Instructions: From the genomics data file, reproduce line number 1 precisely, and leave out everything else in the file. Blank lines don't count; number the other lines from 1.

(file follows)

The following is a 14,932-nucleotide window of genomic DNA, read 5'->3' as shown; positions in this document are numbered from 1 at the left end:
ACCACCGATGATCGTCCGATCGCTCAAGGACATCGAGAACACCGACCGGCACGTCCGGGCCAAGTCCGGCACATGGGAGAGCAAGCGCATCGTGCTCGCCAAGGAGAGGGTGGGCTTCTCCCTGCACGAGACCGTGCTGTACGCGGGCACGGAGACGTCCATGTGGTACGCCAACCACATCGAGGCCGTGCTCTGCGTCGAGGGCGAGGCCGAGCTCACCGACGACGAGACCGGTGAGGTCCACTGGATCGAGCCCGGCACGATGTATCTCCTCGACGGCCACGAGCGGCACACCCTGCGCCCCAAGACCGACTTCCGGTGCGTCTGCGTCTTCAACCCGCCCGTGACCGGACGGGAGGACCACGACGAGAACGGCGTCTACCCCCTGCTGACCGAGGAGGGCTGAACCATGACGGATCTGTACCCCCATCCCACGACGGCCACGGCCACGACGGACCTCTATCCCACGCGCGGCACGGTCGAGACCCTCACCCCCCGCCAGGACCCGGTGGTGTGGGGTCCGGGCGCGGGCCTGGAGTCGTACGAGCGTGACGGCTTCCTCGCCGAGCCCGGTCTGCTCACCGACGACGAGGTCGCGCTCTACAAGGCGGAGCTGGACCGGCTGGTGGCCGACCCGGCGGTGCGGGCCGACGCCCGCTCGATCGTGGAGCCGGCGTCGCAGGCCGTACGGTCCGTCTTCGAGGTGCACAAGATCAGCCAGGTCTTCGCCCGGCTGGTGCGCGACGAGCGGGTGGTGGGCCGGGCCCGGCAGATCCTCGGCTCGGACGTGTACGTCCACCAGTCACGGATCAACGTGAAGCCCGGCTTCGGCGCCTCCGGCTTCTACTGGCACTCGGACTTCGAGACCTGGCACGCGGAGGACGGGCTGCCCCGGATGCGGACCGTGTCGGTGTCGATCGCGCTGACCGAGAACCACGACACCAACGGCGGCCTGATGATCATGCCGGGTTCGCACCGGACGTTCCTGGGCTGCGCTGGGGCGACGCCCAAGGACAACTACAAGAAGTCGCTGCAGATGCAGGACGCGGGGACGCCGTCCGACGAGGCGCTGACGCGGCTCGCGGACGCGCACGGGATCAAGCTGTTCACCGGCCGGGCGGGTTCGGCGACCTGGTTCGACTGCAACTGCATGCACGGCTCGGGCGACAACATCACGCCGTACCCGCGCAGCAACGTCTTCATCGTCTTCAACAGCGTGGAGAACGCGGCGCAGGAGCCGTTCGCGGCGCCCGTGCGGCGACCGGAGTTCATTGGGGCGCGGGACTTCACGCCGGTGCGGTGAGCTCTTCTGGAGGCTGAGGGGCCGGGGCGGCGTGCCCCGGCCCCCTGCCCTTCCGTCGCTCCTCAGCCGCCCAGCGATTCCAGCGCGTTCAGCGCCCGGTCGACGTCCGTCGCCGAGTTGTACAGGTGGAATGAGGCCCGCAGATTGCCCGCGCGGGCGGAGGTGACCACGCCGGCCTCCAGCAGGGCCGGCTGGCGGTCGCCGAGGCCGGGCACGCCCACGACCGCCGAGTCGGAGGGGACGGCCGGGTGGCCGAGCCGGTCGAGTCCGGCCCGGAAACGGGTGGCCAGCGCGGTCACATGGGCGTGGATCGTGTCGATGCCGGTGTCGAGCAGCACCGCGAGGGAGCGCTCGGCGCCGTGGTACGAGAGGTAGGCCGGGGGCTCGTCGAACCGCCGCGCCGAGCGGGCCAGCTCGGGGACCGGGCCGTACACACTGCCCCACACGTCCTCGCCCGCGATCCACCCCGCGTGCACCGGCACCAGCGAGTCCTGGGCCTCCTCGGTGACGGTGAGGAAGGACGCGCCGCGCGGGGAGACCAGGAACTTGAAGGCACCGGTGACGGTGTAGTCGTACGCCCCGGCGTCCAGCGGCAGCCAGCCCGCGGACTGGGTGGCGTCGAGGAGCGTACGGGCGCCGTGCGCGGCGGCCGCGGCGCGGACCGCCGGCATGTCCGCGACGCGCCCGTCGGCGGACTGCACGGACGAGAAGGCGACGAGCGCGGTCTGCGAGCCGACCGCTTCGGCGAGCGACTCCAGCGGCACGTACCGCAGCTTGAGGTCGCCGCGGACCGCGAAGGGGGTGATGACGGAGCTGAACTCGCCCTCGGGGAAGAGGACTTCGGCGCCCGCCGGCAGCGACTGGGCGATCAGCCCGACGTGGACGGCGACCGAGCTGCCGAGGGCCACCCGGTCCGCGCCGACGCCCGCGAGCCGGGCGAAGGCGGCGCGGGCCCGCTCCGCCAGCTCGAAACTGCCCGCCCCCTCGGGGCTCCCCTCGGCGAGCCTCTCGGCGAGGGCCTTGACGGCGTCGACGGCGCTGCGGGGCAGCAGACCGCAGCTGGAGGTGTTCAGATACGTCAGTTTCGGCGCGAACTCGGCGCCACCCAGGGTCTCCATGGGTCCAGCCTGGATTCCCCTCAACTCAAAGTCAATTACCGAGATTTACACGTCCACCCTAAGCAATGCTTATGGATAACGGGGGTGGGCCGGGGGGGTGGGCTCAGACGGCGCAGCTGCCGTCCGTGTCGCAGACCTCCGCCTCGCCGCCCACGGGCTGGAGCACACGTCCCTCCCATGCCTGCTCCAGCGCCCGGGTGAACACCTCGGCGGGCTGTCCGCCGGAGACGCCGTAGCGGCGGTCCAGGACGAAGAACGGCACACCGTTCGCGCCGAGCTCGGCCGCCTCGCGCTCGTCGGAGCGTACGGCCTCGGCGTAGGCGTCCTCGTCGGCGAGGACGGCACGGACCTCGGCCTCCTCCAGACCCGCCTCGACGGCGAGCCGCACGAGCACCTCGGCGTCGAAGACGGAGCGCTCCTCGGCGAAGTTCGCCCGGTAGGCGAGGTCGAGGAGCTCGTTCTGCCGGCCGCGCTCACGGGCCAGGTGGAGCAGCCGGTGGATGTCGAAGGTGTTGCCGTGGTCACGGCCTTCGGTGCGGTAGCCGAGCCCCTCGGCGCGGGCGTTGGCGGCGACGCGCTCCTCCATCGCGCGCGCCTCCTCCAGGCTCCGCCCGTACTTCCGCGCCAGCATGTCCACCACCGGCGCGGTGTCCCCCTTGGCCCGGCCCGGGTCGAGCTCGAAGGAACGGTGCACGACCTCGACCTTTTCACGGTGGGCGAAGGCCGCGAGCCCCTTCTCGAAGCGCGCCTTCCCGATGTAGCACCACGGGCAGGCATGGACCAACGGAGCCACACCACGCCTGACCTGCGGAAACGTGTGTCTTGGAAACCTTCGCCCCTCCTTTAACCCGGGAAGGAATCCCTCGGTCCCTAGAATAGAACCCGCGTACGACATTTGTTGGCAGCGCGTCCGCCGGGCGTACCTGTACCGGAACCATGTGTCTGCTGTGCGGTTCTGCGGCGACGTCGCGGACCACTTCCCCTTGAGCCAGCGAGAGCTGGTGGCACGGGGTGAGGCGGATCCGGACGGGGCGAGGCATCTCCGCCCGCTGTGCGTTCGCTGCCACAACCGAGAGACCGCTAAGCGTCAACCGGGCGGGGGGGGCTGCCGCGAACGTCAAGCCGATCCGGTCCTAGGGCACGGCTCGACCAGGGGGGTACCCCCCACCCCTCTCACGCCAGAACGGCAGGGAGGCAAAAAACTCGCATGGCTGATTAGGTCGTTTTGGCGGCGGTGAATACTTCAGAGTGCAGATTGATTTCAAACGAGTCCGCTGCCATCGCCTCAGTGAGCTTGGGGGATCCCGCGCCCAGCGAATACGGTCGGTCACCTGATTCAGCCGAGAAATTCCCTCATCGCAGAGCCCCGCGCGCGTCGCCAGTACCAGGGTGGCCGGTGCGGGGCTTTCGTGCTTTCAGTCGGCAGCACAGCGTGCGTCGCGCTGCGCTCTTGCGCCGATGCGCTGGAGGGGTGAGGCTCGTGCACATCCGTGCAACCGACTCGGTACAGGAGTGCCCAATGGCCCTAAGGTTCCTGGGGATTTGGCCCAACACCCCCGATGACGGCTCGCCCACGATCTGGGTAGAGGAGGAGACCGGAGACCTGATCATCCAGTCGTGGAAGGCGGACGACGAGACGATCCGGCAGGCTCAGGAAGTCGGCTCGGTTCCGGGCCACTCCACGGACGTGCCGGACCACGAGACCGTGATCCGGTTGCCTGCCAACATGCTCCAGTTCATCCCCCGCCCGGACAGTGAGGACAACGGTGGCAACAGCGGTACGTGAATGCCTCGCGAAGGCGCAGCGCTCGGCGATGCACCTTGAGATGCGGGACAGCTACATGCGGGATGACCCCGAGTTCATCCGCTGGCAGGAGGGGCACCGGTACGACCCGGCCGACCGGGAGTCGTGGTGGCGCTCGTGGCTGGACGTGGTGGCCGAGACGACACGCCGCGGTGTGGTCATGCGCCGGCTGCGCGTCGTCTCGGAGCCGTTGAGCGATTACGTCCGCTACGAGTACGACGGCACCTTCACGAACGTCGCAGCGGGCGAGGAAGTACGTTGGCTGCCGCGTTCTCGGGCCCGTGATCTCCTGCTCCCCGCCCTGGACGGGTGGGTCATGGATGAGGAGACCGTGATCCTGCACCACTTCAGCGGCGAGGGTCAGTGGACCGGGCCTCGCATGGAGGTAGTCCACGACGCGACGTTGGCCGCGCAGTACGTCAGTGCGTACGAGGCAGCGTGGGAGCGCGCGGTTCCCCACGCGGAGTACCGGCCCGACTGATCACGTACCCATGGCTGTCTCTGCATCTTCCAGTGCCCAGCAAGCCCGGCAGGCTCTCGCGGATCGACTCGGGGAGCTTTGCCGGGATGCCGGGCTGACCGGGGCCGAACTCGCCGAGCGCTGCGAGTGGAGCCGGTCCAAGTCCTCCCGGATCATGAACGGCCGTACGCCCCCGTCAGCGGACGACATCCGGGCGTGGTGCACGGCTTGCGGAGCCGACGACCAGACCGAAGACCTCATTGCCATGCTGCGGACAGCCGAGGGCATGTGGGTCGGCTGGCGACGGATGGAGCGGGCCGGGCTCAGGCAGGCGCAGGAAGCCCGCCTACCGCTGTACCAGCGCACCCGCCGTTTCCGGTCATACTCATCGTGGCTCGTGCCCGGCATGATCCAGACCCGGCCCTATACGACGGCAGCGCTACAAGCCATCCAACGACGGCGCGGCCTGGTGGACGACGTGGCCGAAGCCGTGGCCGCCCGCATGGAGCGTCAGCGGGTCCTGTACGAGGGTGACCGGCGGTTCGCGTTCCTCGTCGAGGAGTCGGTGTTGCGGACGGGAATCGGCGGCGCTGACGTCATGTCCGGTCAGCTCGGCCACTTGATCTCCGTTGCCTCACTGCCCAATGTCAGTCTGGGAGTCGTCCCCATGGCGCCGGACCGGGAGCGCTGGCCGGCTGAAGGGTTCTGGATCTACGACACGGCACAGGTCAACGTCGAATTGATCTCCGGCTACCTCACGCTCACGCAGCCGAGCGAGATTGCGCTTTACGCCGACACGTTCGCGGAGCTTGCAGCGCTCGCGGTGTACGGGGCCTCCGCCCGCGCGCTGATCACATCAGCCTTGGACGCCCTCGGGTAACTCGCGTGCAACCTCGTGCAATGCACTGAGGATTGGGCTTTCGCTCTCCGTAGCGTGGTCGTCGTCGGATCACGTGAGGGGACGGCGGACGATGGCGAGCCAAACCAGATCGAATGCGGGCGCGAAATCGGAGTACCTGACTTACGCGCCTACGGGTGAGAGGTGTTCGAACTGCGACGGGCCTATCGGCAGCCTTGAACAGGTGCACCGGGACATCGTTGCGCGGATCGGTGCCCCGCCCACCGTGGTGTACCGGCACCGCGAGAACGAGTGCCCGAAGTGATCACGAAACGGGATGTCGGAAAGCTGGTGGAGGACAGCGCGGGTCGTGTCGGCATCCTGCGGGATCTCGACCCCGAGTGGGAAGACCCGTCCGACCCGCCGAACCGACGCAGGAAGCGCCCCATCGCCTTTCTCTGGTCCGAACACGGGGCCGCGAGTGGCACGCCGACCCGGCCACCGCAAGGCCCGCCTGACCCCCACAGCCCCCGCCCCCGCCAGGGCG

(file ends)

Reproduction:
The following is a 14,932-nucleotide window of genomic DNA, read 5'->3' as shown; positions in this document are numbered from 1 at the left end: